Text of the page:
The Delhi High Court has held that non-citizens are not barred from seeking information from public authorities under the Right to Information Act (RTI) and that it would be inherently contradictory to hold that such a right was available only to the citizens.

The Bench of Justice Pratibha M. Singh observed that “Considering that the RTI Act also accords information relating to life or liberty an important and distinct position, it would be inherently contradictory to hold that only citizens are entitled to the Right to Information. Life or liberty could also relate to non-citizens including foreigners, NRI’s, OCI card holders and such other persons.”

“While as a general proposition, it would be correct to hold that the right to information is conferred upon all citizens, it cannot also be held that there is an absolute prohibition on disclosure of information to non-citizens. In the case of such public authorities dealing with issues concerning non-citizens, if there is an inaction or lack of transparency in their dealings, it cannot be held that such a non-citizen would be disabled from seeking the said information under the RTI Act.” the Bench further asserted.

Advocate Jyoti Dutt Sharma appeared for the petitioner.

In this case, the respondent, a teacher at Darjeeling’s Central School for Tibetans, in 2014, had filed an application seeking information related to his service from Central Tibetan Schools Administration (CTSA). The CTSA denied information to the respondent and said that information could not be disclosed to him as his nationality was Tibetan.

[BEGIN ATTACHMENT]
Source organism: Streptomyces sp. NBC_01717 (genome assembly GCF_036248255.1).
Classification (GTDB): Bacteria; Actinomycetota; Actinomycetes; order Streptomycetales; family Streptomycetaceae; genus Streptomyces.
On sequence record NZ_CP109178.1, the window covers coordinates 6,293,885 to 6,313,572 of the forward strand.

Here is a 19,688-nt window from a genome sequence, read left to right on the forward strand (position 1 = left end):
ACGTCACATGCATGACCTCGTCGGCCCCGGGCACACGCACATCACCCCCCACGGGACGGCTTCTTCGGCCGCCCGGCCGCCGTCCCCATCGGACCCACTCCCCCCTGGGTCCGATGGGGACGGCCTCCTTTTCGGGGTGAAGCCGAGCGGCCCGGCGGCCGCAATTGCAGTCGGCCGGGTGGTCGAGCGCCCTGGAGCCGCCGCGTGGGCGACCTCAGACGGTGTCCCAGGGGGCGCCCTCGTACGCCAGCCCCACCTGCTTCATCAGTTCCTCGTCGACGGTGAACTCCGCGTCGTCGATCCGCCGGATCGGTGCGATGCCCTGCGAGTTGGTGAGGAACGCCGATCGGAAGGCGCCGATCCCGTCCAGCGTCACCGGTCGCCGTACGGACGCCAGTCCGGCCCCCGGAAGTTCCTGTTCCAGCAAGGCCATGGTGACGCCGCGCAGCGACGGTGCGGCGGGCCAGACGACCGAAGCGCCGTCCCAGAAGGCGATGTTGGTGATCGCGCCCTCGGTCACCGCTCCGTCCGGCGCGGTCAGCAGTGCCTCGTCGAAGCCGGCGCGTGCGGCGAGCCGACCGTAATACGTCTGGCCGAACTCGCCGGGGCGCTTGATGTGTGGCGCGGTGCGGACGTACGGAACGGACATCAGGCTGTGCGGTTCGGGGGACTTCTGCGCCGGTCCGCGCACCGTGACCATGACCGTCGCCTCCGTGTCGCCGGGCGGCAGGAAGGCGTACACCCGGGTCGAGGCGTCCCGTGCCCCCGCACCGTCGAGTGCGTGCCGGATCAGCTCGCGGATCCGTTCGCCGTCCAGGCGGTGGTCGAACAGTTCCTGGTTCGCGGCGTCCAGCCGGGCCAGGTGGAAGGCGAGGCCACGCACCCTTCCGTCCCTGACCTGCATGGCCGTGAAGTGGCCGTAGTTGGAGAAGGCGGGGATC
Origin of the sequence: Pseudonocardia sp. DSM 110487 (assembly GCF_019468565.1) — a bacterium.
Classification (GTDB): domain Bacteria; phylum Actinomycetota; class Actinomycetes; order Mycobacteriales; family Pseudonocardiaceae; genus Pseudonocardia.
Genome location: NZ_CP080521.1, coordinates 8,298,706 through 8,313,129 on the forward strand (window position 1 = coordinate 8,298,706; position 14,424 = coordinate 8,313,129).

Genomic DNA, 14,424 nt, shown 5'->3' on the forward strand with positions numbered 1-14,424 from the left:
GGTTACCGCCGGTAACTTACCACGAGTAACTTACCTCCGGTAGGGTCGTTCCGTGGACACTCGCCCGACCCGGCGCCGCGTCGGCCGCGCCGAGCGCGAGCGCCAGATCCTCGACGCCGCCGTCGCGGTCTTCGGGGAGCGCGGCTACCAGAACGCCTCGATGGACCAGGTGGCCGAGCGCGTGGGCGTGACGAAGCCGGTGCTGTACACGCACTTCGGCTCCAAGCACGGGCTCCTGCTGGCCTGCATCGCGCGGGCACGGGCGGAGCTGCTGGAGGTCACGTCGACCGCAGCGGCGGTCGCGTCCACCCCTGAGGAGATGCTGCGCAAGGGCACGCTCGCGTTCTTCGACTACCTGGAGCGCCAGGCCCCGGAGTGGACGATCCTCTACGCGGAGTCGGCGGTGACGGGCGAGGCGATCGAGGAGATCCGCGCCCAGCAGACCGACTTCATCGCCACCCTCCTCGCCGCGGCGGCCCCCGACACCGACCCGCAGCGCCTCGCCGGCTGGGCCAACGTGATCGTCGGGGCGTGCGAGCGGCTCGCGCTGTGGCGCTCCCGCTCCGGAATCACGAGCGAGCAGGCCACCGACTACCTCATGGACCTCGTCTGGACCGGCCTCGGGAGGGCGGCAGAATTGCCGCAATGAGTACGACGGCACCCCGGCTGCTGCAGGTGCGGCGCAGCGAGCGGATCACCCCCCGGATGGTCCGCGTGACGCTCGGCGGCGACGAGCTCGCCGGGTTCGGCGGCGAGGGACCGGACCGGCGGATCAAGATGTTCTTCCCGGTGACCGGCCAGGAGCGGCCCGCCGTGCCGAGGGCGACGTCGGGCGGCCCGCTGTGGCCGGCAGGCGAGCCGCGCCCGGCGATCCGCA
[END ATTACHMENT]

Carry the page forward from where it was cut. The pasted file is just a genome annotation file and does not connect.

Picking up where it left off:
In 2016, the Central Information Commission (CIC) directed the CTSA to provide information to the respondent. It observed that CTSA ignored the fundamental principle that a person born in India attains the citizenship of India, even if his parents are from Tibet. The CIC ruled in favour of the respondent, had imposed a penalty of Rs. 25,000/- on the Public Information Officer (PIO). The PIO challenged the imposition of penalty in 2017 and CIC order was stayed by the High Court in April 2017.

The Court perused the Parliamentary Debates on the Right to Information Bill and said that these debates would show that the expressions being used at the time when the Bill was moved, was for securing access to information for ‘people’. During the debates, the words ‘people’, ‘citizen’, ‘persons’ were being used interchangeably. It was also noted that one of the recommendations was that the right to information should be conferred on all persons and not just citizens.

“An analysis of the provisions of the Act does show that in certain provisions, the word “citizen” is used and in a majority of provisions, the word “person” is used. Clearly in the legislative history of the Right to Information Bill leading to the RTI Act, there was a debate as to whether the word citizen should be substituted with person or not. In respect of Clause 3, the conferment of the Right to Information was retained without change i.e. the word “citizen” was retained.” the Court said.

The Bench held, "It would be left to the discretion of the authority concerned to decide depending upon the facts, situation and the surrounding circumstances as to whether the information deserves to be disclosed or not. Creating an absolute bar would be contrary to the purpose and object of the RTI Act itself, and such an absolute bar cannot be read into the RTI Act."

Accordingly, the Petition was allowed and the Court set aside the penalty amount of Rs. 25,000/- imposed by the CIC.

Cause Title- A S Rawat v. Dawa Tashi (Neutral Citation No.- 2023/DHC/001799)

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